There are two basic ways to organize a coding program: structured and unstructured. Which one you choose will depend on your:

  • Program goals,
  • Target Audience,
  • Frequency and Length,
  • Materials Needed and Resources available.
  • What need is our coding club meeting?

Think back to our community needs assessment. What did our community members say they were interested in when I asked them about coding? As a public library, how does coding fit within your mission or vision?

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Week 2: Coding Together, Learning Together (Coding Curriculum, Apps, and Gadgets)

In our second week of Coding Together, Learning Together we began to dig into different options for coding gadgets, curriculums, and apps! (You can find my Week 1 Notes here).

This week we looked at different options for presenting coding programs. There are lots of options out there, and it is easy to be overwhelmed! However, sometimes just knowing what is out there is the first stop. Check out these resources!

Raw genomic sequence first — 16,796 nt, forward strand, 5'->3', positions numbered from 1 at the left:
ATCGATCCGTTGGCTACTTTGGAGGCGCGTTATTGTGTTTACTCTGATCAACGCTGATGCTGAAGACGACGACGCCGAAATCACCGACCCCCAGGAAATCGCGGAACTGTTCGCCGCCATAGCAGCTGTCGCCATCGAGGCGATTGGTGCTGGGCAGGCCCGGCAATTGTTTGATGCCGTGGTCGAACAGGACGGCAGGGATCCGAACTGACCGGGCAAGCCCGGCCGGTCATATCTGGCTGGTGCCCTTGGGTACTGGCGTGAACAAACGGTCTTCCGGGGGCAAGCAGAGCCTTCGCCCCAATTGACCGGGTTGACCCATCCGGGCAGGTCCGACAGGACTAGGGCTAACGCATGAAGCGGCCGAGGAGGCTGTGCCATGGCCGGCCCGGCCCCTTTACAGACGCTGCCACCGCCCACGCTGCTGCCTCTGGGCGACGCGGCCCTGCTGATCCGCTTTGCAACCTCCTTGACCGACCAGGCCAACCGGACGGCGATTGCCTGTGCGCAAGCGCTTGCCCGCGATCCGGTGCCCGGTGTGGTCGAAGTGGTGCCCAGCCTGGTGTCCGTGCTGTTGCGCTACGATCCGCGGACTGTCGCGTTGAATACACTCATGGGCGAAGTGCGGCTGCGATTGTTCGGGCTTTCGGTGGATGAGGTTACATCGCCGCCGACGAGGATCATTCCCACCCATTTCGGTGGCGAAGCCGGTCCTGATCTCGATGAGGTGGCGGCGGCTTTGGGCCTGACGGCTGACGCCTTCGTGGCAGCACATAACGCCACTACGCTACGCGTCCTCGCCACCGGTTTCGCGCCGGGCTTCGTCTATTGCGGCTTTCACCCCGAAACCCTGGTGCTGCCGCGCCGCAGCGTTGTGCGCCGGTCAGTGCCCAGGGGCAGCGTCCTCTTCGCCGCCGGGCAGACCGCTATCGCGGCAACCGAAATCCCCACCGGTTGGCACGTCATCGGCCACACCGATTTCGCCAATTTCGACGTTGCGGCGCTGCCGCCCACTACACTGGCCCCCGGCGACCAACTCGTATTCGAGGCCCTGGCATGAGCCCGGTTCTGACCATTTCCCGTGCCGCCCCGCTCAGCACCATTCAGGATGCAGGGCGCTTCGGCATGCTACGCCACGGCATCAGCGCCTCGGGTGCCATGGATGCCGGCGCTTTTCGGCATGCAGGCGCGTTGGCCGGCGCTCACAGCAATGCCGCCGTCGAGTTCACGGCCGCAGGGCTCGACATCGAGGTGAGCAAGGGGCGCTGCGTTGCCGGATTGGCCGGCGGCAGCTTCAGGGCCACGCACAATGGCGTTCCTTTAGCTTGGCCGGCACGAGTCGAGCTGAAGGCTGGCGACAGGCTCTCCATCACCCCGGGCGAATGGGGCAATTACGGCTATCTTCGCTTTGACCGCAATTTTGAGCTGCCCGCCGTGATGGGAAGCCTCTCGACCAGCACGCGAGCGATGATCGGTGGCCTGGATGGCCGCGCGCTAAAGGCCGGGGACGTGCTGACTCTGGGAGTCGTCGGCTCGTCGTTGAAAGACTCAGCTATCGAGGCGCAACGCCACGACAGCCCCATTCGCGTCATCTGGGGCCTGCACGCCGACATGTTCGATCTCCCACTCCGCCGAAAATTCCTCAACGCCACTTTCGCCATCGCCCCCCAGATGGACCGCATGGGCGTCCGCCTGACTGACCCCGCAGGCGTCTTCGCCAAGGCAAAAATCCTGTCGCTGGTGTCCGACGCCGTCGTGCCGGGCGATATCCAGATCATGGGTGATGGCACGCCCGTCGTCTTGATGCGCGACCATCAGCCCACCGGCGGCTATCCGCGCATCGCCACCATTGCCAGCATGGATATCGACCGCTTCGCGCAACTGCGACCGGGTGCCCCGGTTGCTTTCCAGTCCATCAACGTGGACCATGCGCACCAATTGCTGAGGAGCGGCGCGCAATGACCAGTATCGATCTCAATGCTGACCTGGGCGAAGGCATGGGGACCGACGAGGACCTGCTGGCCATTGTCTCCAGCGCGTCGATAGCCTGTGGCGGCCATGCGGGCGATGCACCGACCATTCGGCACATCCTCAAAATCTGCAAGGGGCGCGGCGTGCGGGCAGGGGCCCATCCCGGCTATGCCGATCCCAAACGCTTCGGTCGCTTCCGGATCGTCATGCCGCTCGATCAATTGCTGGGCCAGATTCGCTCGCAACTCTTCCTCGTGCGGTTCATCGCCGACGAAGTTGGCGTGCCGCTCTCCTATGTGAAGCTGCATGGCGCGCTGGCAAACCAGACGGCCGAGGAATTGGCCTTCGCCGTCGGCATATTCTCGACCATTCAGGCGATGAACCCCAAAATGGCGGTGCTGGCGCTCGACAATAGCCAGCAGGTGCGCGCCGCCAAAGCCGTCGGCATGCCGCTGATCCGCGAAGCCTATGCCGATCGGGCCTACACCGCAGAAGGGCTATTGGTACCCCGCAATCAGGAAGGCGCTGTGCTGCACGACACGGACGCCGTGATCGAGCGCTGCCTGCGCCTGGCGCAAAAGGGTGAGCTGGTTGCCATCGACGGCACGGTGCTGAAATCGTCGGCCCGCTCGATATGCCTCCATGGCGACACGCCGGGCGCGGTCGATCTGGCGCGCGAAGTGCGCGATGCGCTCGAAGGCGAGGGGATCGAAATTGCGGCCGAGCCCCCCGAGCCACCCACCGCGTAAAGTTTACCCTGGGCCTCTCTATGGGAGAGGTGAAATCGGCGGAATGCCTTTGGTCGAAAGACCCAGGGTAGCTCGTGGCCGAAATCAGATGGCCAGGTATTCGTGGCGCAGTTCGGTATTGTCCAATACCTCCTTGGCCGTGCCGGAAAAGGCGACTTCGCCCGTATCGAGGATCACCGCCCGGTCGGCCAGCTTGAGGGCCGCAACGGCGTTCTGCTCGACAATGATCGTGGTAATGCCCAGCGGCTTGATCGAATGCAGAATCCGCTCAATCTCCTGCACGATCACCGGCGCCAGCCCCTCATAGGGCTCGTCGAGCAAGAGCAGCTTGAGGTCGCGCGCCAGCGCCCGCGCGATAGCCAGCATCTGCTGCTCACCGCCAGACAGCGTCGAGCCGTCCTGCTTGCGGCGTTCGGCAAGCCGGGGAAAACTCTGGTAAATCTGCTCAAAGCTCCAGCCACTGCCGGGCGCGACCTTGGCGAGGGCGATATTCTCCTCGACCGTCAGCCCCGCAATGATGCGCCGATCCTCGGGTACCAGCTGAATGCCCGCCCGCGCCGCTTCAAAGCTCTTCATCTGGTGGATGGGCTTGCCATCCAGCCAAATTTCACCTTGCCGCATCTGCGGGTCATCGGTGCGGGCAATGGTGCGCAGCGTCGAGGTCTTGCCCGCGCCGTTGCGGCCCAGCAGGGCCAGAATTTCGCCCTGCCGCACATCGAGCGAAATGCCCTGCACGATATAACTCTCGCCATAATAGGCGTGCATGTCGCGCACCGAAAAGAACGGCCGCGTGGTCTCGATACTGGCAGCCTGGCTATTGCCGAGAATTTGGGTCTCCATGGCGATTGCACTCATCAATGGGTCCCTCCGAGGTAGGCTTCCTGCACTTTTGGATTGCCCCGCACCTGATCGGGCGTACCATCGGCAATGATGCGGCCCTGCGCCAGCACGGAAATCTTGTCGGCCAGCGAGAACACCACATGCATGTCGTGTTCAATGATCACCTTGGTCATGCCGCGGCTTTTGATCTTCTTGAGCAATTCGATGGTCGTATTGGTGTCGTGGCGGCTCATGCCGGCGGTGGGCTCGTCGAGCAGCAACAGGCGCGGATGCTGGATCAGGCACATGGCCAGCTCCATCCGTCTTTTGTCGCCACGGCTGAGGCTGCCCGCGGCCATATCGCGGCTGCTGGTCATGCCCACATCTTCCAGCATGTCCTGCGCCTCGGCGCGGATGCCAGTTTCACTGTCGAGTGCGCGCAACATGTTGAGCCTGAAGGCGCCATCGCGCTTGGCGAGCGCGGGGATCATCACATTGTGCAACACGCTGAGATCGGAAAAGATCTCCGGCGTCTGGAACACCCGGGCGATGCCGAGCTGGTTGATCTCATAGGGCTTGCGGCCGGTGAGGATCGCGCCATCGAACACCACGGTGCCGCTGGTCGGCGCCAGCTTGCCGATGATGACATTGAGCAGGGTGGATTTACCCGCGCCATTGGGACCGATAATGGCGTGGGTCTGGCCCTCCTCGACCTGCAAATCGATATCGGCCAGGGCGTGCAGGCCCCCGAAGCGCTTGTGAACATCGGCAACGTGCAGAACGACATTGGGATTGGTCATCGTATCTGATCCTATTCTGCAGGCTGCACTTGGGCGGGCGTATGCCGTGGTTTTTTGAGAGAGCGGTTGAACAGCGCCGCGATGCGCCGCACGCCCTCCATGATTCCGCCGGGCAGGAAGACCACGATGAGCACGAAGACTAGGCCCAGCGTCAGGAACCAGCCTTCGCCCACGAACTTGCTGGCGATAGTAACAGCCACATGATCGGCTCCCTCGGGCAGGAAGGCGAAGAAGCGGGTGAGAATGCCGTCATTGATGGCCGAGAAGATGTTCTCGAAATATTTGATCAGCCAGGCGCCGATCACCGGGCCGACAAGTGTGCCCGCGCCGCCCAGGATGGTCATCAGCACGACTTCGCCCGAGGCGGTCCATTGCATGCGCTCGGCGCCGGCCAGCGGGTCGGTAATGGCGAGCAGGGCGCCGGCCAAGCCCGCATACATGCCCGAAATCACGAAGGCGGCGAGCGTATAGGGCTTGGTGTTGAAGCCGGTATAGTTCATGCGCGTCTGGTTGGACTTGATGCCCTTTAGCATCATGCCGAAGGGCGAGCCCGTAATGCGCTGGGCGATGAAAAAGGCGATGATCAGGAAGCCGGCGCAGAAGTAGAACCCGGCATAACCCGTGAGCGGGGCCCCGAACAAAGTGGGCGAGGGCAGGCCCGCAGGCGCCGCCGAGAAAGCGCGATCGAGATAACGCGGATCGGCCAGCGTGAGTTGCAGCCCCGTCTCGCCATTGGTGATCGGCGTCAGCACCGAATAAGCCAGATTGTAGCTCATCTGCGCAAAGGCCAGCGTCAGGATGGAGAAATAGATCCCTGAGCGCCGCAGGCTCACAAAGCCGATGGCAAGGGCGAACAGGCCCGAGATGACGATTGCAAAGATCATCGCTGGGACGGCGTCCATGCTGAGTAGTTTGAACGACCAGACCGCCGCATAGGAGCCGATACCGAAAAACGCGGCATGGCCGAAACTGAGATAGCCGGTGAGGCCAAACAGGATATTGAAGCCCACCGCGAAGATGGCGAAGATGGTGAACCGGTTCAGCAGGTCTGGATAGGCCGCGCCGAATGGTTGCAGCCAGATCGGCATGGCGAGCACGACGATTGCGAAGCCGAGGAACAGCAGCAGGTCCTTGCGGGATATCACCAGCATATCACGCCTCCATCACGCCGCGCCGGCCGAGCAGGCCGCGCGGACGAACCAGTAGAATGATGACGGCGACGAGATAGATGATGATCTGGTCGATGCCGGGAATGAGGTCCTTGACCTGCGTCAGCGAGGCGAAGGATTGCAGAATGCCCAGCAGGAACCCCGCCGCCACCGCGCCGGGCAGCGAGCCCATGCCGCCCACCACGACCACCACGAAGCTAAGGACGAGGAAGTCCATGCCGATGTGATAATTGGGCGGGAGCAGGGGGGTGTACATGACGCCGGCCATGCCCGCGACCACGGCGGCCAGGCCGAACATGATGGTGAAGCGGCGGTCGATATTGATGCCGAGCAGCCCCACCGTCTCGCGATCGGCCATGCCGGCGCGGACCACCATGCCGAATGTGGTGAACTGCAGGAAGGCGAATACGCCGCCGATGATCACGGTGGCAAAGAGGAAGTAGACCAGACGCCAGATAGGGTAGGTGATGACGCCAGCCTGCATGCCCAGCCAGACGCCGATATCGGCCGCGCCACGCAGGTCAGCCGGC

Coding Websites (Credit: Casey Ineichen) 
Gadgets & Kits to Teach Code (Credit: Casey Ineichen)

Common Sense Media App Reviews:
Elementry
Middle
High 

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Week 1: Coding Together: Learning Together

Coding is everywhere right now! Lesson plans are on Pinterest, kids are talking about it, coding clubs are springing up all over the nation, and libraries are now offering coding programs to showcase how to create computer code for our youth, families, and adults. This spring, I was privileged to participate in the four- week online “Coding Together, Learning Together” course provided through DPI and taught by Casey Ineichen. This course was designed as a quick introduction to the wealth of coding opportunities and options for public libraries when planning programs. These were the course goals:

Learn the basics of coding and how to plan a coding event for your library so that: 

●You can share the basics of coding with your library patrons.
●You can select appropriate coding tools and software for your library and community.
●You can plan coding events for your library and community.

 

I found that this course was exactly what I needed to put my abstract plans about coding into a plan that was specific and timely. I understand that this course will be offered again, so if you are interested, stay tuned to Wisconsin’s DPI.
I will be blogging about my experience in this course. If you would like to learn more about code, like I did, try to work your way through some of the activities and websites that I will be posting.